Picking up basic supplies on the way back to La Rosa, which already feels like home, they start a small fire in the abandoned teepee and cook a simple meal. Wiping the baked bean juice off her tin plate in rhythmic circular motions with a wedge of bread, The Nurse sighs with satisfaction. She’s really enjoying this. Yes, the rozzers are probably on their tail by now. But it’s so much safer here, so much better than being sitting fucking ducks down in Devon.

Phil agrees. After their evening meal they sit on the step in front of the tepee, looking at the view. Phil rolls a fat one, then hands it to her to light. Skinning up for Jesus again, he quips. It tickles The Nurse every time. She guffaws, winks at him, and takes an almighty toke.

A surprising number of the human race’s best ideas are hatched when the humans involved are wankered. The Nurse and Phil are off their fucking heads on the finest Purple Kush, which in their experience is remarkably fine ‘creative weed,’ and the inspiration soon starts to flow.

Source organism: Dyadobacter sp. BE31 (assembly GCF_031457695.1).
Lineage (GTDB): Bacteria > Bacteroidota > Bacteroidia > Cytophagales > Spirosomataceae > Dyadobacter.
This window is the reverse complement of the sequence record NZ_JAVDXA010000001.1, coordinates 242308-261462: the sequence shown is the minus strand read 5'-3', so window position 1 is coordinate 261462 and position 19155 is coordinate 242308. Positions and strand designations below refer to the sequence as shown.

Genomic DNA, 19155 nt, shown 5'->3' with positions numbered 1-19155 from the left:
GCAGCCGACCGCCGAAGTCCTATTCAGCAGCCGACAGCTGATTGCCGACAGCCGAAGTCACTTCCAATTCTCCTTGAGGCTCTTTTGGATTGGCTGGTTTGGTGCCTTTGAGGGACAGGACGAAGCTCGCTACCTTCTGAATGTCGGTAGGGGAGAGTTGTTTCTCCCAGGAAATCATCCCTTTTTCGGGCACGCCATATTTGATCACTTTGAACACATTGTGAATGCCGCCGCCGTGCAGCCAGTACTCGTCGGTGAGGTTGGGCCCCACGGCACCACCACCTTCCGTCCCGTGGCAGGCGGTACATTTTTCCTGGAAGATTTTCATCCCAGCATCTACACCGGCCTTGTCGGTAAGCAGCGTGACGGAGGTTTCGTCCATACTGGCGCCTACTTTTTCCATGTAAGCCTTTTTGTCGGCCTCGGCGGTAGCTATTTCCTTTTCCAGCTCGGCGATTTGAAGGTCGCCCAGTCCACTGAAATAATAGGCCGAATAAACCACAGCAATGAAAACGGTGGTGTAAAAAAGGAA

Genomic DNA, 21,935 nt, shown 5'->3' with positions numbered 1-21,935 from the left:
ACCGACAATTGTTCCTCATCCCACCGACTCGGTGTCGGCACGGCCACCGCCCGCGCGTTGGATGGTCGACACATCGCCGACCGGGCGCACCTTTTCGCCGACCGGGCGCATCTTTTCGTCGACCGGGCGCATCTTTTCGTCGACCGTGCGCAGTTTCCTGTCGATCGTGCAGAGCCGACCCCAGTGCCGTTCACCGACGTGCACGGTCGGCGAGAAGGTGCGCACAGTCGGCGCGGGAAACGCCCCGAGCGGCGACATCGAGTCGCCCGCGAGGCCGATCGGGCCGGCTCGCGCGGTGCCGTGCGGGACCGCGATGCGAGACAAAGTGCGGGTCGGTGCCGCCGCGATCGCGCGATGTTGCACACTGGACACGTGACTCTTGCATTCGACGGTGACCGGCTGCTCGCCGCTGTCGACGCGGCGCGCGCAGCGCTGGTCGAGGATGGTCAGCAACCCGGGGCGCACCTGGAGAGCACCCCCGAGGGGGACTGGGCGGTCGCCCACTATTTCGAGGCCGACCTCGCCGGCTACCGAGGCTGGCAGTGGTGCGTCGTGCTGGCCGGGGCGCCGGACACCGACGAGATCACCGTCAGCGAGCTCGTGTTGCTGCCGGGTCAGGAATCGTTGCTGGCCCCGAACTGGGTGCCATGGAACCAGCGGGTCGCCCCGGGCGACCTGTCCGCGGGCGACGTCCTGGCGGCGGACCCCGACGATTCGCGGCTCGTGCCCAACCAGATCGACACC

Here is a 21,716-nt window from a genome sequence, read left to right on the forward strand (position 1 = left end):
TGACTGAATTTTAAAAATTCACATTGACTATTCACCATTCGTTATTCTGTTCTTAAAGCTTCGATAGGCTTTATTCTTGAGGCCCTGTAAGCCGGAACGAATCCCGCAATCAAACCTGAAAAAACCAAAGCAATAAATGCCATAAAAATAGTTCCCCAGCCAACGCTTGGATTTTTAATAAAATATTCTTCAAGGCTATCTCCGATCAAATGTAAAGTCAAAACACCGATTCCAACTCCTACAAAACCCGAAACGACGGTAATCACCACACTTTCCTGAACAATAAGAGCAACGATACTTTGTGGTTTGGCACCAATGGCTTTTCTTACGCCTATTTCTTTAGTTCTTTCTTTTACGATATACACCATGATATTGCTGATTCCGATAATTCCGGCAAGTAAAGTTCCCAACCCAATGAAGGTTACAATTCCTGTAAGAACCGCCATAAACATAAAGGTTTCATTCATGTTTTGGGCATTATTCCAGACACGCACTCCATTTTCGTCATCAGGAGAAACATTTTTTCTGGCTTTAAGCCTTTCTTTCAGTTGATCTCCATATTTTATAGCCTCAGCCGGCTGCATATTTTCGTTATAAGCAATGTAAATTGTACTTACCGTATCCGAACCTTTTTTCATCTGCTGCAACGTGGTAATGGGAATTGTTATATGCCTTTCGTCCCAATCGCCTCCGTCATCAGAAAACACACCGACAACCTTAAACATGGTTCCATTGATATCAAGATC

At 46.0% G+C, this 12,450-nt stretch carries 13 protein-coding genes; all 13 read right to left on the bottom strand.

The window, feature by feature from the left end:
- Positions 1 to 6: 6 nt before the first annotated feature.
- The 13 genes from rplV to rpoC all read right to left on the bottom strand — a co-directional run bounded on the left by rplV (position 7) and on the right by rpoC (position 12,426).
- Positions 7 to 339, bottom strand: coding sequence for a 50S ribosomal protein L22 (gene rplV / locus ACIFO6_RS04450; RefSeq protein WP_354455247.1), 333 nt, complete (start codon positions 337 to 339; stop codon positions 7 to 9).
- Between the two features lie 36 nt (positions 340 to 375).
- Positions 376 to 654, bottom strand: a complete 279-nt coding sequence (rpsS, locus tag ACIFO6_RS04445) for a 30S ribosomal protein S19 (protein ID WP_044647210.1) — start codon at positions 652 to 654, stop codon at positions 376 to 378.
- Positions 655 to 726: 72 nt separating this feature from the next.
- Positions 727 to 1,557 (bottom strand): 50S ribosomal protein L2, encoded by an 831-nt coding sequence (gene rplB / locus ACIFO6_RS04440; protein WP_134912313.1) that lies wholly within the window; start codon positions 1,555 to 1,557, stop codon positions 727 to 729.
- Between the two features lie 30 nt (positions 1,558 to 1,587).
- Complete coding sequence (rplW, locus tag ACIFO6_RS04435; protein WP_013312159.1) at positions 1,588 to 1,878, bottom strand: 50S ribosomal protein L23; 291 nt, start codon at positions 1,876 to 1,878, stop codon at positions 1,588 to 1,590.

The world is their oyster again. They’re free to go anywhere they like as long as it’s within the British Isles. If they try to leave the country, they may find their passports have been flagged. It isn’t worth the risk. It might only be a matter of time before actual names start being thrown around and suspects are actively sought. It might already be happening. The Nurse and Phil decide their best bet is to stay in the UK, lie low, and see if they can keep a weather eye on how the police investigation is going. With a bit of luck, things will die down now that they’ve left Devon. Pretty soon, the trail will be stone cold again.

With autumn on the horizon and North Yorkshire’s tourist rush about to wane, they could stay at La Rosa for the winter, all cosy, then make their next move the following spring. And that’s what they decide to do.

The waiting game

A rhythm develops to their lives. The Nurse and Phil stay in each of the caravans in turn, then finally pick the ones they prefer. The Nurse likes the farthest-away green caravan in the top field, the one decorated in Bollywood style. Phil ultimately chooses the funky old lorry in the bottom field, which has been converted into a sooty, tinder-dry room with its own wood-burning stove and bunk beds, too cool for school.

Phil is responsible for supplies, since The Nurse feels it’s too risky to bare her awful visage in Goathland during the off-season. The locals up here speak their minds. People pointing at her face and asking questions is the last thing she needs.

As the grass dies back and the leaves drop off the trees, La Rosa becomes a chilly sort of place, especially since they need to be careful around fires. They don’t want anyone to spot their smoke and investigate.